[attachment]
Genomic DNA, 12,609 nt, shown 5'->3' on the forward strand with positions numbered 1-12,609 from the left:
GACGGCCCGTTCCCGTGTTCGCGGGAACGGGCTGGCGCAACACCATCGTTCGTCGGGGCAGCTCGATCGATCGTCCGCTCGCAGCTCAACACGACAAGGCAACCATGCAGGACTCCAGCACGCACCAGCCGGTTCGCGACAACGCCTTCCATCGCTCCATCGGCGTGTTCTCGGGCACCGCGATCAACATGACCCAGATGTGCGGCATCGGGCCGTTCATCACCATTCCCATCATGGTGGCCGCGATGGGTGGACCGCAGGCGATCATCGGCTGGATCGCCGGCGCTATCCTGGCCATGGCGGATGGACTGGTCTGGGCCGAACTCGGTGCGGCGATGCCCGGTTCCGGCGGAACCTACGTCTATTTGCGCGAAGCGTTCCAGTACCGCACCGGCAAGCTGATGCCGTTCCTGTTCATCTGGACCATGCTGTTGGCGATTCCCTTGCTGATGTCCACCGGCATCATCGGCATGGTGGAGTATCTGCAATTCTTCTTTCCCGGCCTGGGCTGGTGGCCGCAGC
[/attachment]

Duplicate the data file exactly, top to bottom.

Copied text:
Genomic DNA, 12,609 nt, shown 5'->3' on the forward strand with positions numbered 1-12,609 from the left:
GACGGCCCGTTCCCGTGTTCGCGGGAACGGGCTGGCGCAACACCATCGTTCGTCGGGGCAGCTCGATCGATCGTCCGCTCGCAGCTCAACACGACAAGGCAACCATGCAGGACTCCAGCACGCACCAGCCGGTTCGCGACAACGCCTTCCATCGCTCCATCGGCGTGTTCTCGGGCACCGCGATCAACATGACCCAGATGTGCGGCATCGGGCCGTTCATCACCATTCCCATCATGGTGGCCGCGATGGGTGGACCGCAGGCGATCATCGGCTGGATCGCCGGCGCTATCCTGGCCATGGCGGATGGACTGGTCTGGGCCGAACTCGGTGCGGCGATGCCCGGTTCCGGCGGAACCTACGTCTATTTGCGCGAAGCGTTCCAGTACCGCACCGGCAAGCTGATGCCGTTCCTGTTCATCTGGACCATGCTGTTGGCGATTCCCTTGCTGATGTCCACCGGCATCATCGGCATGGTGGAGTATCTGCAATTCTTCTTTCCCGGCCTGGGCTGGTGGCCGCAGC